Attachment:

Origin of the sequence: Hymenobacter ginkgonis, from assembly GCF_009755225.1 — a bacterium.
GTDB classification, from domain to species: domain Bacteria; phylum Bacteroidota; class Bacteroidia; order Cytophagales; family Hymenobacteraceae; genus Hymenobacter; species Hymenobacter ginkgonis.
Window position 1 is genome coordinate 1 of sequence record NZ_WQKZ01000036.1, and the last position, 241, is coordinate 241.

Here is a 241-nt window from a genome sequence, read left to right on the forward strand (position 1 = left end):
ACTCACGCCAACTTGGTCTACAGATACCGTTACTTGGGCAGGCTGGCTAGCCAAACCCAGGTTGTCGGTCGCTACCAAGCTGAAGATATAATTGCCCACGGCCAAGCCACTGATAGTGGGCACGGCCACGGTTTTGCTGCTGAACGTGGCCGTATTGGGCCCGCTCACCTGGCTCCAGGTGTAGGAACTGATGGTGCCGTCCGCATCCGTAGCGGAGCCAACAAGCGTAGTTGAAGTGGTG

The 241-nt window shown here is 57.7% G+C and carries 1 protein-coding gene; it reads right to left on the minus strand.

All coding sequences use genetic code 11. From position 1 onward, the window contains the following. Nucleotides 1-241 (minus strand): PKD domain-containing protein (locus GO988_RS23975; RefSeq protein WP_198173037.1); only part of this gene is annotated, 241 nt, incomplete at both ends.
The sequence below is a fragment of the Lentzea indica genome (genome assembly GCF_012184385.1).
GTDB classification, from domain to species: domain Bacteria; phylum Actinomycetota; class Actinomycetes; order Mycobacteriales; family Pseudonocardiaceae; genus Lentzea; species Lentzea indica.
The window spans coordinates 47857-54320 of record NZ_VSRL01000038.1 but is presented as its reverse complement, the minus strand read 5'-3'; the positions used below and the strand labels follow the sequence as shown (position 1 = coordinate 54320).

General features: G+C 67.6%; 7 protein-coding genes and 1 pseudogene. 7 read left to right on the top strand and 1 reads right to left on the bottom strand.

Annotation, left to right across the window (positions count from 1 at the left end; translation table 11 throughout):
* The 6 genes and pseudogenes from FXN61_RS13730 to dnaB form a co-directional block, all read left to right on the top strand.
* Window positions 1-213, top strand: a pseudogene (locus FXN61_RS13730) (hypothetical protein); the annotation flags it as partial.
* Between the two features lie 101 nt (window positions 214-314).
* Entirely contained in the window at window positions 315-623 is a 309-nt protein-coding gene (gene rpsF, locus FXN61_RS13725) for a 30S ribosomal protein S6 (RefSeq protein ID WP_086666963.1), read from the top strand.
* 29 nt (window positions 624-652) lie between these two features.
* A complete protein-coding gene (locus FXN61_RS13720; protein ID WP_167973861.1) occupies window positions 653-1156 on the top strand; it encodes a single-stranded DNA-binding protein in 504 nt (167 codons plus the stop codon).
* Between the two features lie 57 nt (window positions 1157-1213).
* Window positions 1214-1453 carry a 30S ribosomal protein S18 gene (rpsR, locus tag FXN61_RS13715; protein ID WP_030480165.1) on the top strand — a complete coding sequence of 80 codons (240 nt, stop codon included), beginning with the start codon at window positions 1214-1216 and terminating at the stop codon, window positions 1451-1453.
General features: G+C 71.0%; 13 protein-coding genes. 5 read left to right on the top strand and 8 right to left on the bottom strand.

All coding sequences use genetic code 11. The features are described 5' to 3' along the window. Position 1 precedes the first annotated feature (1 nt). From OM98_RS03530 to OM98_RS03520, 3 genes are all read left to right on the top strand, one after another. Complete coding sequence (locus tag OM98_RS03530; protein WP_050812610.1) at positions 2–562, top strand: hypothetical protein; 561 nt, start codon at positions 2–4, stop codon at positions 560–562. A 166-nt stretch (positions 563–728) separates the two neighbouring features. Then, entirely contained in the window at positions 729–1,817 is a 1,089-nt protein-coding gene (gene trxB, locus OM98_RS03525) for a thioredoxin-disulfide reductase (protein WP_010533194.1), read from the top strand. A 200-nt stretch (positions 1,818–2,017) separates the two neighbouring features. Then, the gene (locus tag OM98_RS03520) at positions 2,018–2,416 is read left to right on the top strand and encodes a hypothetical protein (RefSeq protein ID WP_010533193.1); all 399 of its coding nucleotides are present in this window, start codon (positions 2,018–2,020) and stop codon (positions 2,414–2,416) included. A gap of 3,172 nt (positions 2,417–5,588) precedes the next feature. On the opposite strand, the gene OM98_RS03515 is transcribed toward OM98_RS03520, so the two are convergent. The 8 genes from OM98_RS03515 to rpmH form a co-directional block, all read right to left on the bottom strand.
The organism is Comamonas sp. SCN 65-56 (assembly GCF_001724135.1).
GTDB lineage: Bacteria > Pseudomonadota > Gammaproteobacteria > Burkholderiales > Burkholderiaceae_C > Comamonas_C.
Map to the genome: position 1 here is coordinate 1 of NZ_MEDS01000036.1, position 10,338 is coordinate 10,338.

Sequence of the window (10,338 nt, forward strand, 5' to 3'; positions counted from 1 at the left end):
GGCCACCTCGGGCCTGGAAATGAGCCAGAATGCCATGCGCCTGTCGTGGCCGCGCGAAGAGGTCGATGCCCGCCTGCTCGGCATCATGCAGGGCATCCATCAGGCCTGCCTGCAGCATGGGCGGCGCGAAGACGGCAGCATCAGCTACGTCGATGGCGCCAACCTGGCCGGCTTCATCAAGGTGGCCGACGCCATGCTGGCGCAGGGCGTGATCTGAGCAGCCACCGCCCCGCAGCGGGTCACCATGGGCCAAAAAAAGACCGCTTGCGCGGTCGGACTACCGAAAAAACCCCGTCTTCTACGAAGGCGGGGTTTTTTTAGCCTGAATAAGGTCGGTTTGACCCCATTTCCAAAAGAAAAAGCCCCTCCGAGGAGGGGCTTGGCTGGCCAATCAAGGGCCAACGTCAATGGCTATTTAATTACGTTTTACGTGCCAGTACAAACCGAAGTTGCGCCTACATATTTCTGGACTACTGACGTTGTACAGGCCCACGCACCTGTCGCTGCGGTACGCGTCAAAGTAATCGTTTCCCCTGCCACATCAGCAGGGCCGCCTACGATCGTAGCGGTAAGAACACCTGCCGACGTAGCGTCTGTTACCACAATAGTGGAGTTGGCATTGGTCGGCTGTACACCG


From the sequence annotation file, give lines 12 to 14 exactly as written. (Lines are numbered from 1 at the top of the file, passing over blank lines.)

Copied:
Annotation, left to right across the window (positions count from 1 at the left end; translation table 11 throughout):
* The 6 genes and pseudogenes from FXN61_RS13730 to dnaB form a co-directional block, all read left to right on the top strand.
* Window positions 1-213, top strand: a pseudogene (locus FXN61_RS13730) (hypothetical protein); the annotation flags it as partial.